In those days Mary set out and went with haste to a Judean town in the hill country, where she entered the house of Zechariah and greeted Elizabeth. When Elizabeth heard Mary’s greeting, the child leaped in her womb. And Elizabeth was filled with the Holy Spirit and exclaimed with a loud cry, “Blessed are you among women, and blessed is the fruit of your womb. And why has this happened to me, that the mother of my Lord comes to me? For as soon as I heard the sound of your greeting, the child in my womb leaped for joy. And blessed is she who believed that there would be a fulfillment of what was spoken to her by the Lord.” (Luke 1:39-45)
There are some things you can’t really appreciate in the Scriptures until you’ve visited the Holy Land. I always read this passage from Luke and pictured young Mary leaving Nazareth and traveling for an hour or two until she arrived at Elizabeth’s home. But as I was preparing this book, I traveled to the Holy Land and retraced Mary’s steps from the Annunciation to the birth of Jesus. I was surprised to discover that Mary’s journey to Elizabeth’s home would have taken her eight to ten days. This was no small journey for a thirteen-year-old girl to make without her family.
I understand the Scriptures to be telling us that when Mary made the journey to Ein Karem, she had not yet told her family about her pregnancy. She “went with hast” because she was frightened and uncertain if there was anyone in the world who believe her story. But she had just learned that her older cousin Elizabeth was pregnant despite being beyond childbearing years. Elizabeth was the one woman who might believe her. Then, after telling Elizabeth, she probably went next to Joseph, who lived in Bethlehem, just a few miles away.
The traditional location for Elizabeth and Zechariah’s home is Ein Karem. The town, mentioned several times in the Old Testament, is located on a hill a short distance from Jerusalem and just a few miles from Bethlehem. There are two churches in the hill, marking the traditional locations of Elizabeth’s home and the place of John the Baptist’s birth. The church higher up the hill is the Church of the Visitation, and it celebrates the story from our Scripture today.
As soon as Mary arrived in Ein Karem, Elizabeth immediately prophesied over her. Without being told, Elizabeth knew that Mary was pregnant and that the child would be the messianic king. Elizabeth thrice blesses Mary. Can you imagine what Elizabeth’s words felt like to Mary? For nine days she had been traveling, carrying this secret with her, and wondering if she would be put to death once it became known. For nine days she had imagined what it will be like to live with the shame of conceiving a child outside of wedlock. For nine days she had worried about how Joseph would respond. For nine days she had felt cursed by a burden too heavy for her to bear.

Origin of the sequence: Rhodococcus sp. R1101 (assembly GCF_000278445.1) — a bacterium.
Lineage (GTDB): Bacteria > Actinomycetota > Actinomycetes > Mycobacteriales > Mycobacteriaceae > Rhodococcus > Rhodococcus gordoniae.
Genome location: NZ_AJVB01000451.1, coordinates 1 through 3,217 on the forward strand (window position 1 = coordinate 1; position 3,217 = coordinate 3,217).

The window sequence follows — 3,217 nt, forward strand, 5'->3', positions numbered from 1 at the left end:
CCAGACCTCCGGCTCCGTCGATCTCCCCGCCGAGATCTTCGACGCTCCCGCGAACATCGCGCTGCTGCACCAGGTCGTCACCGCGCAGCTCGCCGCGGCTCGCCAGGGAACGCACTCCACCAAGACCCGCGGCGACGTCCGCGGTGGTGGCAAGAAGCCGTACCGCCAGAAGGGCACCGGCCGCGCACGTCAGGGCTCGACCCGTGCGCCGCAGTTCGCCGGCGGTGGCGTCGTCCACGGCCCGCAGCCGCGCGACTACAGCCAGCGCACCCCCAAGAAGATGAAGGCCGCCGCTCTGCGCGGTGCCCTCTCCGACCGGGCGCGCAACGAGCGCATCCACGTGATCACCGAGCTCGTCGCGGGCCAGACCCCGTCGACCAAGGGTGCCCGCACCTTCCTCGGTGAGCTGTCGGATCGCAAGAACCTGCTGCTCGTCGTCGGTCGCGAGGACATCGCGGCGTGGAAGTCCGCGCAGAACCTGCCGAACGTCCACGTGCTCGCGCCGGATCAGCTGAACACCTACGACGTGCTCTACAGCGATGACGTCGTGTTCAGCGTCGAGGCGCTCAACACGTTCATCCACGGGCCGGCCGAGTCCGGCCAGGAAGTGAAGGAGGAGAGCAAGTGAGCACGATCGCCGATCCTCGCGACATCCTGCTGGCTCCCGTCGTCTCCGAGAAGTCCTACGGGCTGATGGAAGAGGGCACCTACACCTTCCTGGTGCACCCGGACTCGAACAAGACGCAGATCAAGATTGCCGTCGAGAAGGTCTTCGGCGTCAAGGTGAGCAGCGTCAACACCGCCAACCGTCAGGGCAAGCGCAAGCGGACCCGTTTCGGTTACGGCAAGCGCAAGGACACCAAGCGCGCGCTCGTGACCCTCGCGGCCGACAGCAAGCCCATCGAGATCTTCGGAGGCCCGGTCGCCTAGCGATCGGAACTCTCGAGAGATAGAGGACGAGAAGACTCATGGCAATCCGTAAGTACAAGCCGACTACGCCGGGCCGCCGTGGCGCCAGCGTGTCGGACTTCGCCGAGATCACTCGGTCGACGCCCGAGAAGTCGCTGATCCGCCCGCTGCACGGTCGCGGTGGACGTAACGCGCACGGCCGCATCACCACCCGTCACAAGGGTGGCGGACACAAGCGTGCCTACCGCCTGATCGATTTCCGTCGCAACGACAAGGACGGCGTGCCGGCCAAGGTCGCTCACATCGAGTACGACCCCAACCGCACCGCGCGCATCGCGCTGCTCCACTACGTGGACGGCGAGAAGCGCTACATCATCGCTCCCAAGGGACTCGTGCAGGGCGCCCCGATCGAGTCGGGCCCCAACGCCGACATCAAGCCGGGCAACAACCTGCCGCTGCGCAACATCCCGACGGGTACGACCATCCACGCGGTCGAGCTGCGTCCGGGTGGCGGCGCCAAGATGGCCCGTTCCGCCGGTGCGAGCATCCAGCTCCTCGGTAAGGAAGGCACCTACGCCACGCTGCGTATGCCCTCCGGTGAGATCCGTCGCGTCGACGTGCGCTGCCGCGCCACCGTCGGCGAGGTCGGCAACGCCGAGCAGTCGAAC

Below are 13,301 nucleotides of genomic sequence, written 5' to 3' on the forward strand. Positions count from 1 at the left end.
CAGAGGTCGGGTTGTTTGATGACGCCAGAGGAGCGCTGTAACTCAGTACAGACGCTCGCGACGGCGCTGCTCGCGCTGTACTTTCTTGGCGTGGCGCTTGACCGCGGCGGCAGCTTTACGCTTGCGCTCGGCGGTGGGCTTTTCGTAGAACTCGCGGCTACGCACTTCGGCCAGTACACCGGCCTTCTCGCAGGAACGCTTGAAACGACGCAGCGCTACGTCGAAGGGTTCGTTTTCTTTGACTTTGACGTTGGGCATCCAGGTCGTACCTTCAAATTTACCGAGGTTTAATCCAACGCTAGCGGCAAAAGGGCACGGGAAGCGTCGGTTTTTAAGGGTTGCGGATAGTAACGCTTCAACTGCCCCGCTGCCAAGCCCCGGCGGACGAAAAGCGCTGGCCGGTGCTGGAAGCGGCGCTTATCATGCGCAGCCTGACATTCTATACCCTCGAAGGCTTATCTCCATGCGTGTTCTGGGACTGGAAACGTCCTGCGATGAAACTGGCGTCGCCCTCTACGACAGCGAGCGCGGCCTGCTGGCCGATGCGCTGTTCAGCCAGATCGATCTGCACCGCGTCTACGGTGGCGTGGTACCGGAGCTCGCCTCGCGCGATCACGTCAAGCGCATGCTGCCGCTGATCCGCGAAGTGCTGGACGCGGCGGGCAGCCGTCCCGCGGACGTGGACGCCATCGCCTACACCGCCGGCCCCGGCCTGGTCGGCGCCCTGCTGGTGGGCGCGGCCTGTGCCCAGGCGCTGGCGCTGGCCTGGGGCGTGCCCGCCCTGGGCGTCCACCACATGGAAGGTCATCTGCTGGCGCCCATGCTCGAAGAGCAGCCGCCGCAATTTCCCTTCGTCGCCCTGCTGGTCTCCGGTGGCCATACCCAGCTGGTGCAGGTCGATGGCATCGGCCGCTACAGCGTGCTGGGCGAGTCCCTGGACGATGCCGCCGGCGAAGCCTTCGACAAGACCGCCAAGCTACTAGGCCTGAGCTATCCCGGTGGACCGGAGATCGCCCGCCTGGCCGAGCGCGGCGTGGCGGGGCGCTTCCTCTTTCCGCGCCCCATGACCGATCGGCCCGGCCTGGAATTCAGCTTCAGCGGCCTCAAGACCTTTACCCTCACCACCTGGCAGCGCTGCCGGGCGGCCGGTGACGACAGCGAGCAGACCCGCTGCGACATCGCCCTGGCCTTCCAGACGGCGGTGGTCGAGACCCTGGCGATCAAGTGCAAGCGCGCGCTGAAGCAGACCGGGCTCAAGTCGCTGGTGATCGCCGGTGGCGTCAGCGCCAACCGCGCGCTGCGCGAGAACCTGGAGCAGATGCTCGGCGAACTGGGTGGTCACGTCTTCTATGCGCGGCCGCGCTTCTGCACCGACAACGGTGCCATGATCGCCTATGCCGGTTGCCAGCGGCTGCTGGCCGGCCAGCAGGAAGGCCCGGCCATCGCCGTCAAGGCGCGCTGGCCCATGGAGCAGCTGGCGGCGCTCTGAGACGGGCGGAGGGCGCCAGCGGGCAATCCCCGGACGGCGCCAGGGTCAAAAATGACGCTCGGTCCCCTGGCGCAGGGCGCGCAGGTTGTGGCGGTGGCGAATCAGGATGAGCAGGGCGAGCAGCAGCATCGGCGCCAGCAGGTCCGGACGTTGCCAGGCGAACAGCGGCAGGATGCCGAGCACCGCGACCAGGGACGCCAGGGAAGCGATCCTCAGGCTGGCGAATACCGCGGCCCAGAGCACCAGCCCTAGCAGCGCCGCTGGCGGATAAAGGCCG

And then, three times in as many sentences, Elizabeth had joyfully pronounced her blessed by God. Elizabeth helped Mary see her situation through the eyes of faith. She helped Mary recognize blessing where others would have only seen a burden. She infused Mary with hope.
Several years ago I had the opportunity to tour the American Stroke Foundation and meet stroke survivors, volunteers, and staff. I learned that most of the people who die after experiencing a severe stroke don’t die from the stroke itself; they die because they lose hope, become depressed, and give up. By contrast, it was amazing to see the hope of the people at the Foundation. The place was filled with Elizabeths-staff, volunteers, and fellow patients-giving stroke survivors hope and willpower to keep pressing on. This was no Pollyanna attitude that minimizes adversity, but a deliberate choice to see the possible, and the blessing, in the midst of adversity.
This type of support and encouragement is precisely what Elizabeth gave Mary in calling her blessed. And it is what we have to opportunity to do when, with compassion and understanding, we help others find blessings and hope in the face of the burdens they bear.
Lord, help me to embody good news and to bless those who are struggling. Use me to offer hope and encouragement to those who are weary and heavy laden. Amen.